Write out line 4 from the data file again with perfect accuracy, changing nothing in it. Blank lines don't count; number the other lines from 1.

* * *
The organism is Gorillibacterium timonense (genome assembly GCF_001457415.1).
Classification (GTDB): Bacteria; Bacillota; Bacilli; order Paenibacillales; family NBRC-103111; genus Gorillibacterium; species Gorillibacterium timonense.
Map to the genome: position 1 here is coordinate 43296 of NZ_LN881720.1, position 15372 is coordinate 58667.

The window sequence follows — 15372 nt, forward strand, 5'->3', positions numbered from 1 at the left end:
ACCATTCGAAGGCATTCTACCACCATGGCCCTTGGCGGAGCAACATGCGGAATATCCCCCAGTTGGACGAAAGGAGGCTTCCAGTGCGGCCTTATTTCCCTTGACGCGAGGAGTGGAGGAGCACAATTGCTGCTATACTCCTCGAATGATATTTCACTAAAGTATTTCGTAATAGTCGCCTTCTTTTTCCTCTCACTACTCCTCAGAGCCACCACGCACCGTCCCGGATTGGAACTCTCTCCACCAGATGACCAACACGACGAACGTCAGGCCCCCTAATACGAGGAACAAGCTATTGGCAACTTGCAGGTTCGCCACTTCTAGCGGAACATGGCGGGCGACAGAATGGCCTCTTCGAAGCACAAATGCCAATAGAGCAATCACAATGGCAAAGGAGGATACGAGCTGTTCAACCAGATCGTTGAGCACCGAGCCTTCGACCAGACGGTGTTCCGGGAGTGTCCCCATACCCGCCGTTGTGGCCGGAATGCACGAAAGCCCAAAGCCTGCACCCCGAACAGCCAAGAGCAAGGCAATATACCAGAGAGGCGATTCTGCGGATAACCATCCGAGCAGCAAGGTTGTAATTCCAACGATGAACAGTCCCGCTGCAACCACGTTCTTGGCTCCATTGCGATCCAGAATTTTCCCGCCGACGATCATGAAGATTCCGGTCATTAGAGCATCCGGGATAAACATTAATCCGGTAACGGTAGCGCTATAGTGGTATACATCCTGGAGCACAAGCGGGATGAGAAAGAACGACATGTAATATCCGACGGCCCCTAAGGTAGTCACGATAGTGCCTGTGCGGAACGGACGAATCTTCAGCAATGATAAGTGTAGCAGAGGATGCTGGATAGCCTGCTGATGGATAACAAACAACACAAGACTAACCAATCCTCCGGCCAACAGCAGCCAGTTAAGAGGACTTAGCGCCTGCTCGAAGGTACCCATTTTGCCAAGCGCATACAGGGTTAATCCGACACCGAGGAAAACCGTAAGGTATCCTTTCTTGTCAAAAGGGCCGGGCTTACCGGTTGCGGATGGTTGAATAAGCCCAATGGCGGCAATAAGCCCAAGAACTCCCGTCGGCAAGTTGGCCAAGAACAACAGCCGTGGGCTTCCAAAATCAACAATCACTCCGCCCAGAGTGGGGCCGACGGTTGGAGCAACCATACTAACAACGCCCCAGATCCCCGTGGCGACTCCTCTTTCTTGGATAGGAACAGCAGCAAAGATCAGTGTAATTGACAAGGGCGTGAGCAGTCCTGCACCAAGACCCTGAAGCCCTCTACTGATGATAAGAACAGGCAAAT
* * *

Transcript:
The window sequence follows — 15372 nt, forward strand, 5'->3', positions numbered from 1 at the left end: